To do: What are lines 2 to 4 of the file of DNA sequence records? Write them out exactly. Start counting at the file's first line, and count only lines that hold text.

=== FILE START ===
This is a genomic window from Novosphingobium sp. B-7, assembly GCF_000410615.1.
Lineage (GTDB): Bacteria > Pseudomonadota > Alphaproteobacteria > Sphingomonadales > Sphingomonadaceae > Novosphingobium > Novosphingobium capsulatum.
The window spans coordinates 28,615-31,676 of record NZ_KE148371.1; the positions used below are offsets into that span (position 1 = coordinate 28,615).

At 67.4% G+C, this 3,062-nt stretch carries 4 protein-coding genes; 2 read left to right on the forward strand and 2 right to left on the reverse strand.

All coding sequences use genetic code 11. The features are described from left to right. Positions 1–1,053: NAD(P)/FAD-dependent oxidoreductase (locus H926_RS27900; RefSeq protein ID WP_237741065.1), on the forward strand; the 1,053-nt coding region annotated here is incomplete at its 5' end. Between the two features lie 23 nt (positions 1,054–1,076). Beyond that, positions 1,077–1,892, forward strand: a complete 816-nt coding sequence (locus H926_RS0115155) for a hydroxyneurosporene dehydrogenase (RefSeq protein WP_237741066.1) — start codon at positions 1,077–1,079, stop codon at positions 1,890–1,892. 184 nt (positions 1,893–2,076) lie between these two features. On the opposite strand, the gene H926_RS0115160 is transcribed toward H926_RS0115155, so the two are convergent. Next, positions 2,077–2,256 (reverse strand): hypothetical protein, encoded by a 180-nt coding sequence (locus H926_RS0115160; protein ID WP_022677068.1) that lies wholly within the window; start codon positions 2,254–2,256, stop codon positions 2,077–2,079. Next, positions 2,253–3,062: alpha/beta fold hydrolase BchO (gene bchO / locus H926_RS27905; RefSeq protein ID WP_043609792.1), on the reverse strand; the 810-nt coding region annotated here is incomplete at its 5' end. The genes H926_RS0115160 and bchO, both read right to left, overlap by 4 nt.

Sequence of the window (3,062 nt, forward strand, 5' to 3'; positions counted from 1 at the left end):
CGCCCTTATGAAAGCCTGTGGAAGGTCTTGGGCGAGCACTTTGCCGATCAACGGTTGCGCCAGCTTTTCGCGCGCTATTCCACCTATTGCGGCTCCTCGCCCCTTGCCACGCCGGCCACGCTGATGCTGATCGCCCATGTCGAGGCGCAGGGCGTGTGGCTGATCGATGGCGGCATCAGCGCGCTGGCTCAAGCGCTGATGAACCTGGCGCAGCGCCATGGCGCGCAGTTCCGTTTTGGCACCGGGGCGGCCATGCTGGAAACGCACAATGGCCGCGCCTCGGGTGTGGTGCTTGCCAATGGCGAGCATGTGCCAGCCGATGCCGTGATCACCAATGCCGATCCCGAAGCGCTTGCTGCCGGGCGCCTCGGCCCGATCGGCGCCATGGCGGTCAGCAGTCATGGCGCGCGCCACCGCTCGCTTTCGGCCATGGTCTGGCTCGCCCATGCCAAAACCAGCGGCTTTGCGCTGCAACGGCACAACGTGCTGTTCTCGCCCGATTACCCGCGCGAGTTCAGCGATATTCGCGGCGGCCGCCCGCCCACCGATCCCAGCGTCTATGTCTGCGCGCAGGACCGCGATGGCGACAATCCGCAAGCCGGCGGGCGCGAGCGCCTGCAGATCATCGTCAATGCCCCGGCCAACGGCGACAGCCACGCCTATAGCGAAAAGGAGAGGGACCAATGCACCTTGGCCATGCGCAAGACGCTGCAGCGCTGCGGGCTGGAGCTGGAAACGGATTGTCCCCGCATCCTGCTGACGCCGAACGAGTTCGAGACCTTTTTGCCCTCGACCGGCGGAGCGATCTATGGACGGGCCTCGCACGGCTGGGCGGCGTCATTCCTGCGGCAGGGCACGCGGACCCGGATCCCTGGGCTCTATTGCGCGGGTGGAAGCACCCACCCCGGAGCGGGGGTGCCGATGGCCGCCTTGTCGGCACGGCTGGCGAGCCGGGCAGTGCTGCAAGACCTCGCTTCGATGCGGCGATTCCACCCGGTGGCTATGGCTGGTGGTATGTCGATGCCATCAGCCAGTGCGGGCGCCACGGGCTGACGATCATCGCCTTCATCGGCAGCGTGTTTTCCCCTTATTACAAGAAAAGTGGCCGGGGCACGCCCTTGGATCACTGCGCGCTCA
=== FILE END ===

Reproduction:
Lineage (GTDB): Bacteria > Pseudomonadota > Alphaproteobacteria > Sphingomonadales > Sphingomonadaceae > Novosphingobium > Novosphingobium capsulatum.
The window spans coordinates 28,615-31,676 of record NZ_KE148371.1; the positions used below are offsets into that span (position 1 = coordinate 28,615).

At 67.4% G+C, this 3,062-nt stretch carries 4 protein-coding genes; 2 read left to right on the forward strand and 2 right to left on the reverse strand.